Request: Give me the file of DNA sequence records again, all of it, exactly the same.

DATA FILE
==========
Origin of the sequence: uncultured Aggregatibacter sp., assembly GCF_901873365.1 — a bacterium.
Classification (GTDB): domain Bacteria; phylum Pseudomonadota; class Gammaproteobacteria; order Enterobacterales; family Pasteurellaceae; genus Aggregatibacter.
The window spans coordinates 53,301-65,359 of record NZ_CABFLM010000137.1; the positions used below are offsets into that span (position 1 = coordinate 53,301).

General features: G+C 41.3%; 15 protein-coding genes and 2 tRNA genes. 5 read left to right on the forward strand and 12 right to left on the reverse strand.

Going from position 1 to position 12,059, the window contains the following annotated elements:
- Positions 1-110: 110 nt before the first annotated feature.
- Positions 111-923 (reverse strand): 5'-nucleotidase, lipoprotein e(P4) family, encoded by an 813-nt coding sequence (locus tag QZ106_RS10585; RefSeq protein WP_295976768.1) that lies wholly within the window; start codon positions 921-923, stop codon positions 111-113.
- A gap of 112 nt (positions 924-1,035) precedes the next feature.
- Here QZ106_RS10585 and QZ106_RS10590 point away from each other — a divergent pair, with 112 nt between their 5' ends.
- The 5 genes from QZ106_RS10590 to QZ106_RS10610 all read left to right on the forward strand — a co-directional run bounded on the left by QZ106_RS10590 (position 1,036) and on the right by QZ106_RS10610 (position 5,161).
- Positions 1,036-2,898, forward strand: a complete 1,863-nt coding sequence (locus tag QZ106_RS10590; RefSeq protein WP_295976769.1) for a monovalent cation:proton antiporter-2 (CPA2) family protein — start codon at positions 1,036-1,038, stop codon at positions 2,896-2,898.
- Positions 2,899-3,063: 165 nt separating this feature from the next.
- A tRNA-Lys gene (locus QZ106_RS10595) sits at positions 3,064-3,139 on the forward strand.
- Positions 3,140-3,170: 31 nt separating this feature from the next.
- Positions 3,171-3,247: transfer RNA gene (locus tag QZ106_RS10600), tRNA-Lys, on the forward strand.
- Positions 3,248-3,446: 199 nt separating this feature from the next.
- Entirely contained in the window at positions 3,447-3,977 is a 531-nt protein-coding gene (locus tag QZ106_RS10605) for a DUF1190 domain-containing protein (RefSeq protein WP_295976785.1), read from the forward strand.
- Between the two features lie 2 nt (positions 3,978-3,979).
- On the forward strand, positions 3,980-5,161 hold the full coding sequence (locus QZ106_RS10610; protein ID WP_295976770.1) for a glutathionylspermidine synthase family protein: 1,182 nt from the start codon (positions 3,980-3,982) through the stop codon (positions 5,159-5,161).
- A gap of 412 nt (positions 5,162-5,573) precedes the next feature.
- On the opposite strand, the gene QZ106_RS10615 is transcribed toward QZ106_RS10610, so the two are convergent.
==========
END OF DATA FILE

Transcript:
Origin of the sequence: uncultured Aggregatibacter sp., assembly GCF_901873365.1 — a bacterium.
Classification (GTDB): domain Bacteria; phylum Pseudomonadota; class Gammaproteobacteria; order Enterobacterales; family Pasteurellaceae; genus Aggregatibacter.
The window spans coordinates 53,301-65,359 of record NZ_CABFLM010000137.1; the positions used below are offsets into that span (position 1 = coordinate 53,301).

General features: G+C 41.3%; 15 protein-coding genes and 2 tRNA genes. 5 read left to right on the forward strand and 12 right to left on the reverse strand.

Going from position 1 to position 12,059, the window contains the following annotated elements:
- Positions 1-110: 110 nt before the first annotated feature.
- Positions 111-923 (reverse strand): 5'-nucleotidase, lipoprotein e(P4) family, encoded by an 813-nt coding sequence (locus tag QZ106_RS10585; RefSeq protein WP_295976768.1) that lies wholly within the window; start codon positions 921-923, stop codon positions 111-113.
- A gap of 112 nt (positions 924-1,035) precedes the next feature.
- Here QZ106_RS10585 and QZ106_RS10590 point away from each other — a divergent pair, with 112 nt between their 5' ends.
- The 5 genes from QZ106_RS10590 to QZ106_RS10610 all read left to right on the forward strand — a co-directional run bounded on the left by QZ106_RS10590 (position 1,036) and on the right by QZ106_RS10610 (position 5,161).
- Positions 1,036-2,898, forward strand: a complete 1,863-nt coding sequence (locus tag QZ106_RS10590; RefSeq protein WP_295976769.1) for a monovalent cation:proton antiporter-2 (CPA2) family protein — start codon at positions 1,036-1,038, stop codon at positions 2,896-2,898.
- Positions 2,899-3,063: 165 nt separating this feature from the next.
- A tRNA-Lys gene (locus QZ106_RS10595) sits at positions 3,064-3,139 on the forward strand.
- Positions 3,140-3,170: 31 nt separating this feature from the next.
- Positions 3,171-3,247: transfer RNA gene (locus tag QZ106_RS10600), tRNA-Lys, on the forward strand.
- Positions 3,248-3,446: 199 nt separating this feature from the next.
- Entirely contained in the window at positions 3,447-3,977 is a 531-nt protein-coding gene (locus tag QZ106_RS10605) for a DUF1190 domain-containing protein (RefSeq protein WP_295976785.1), read from the forward strand.
- Between the two features lie 2 nt (positions 3,978-3,979).
- On the forward strand, positions 3,980-5,161 hold the full coding sequence (locus QZ106_RS10610; protein ID WP_295976770.1) for a glutathionylspermidine synthase family protein: 1,182 nt from the start codon (positions 3,980-3,982) through the stop codon (positions 5,159-5,161).
- A gap of 412 nt (positions 5,162-5,573) precedes the next feature.
- On the opposite strand, the gene QZ106_RS10615 is transcribed toward QZ106_RS10610, so the two are convergent.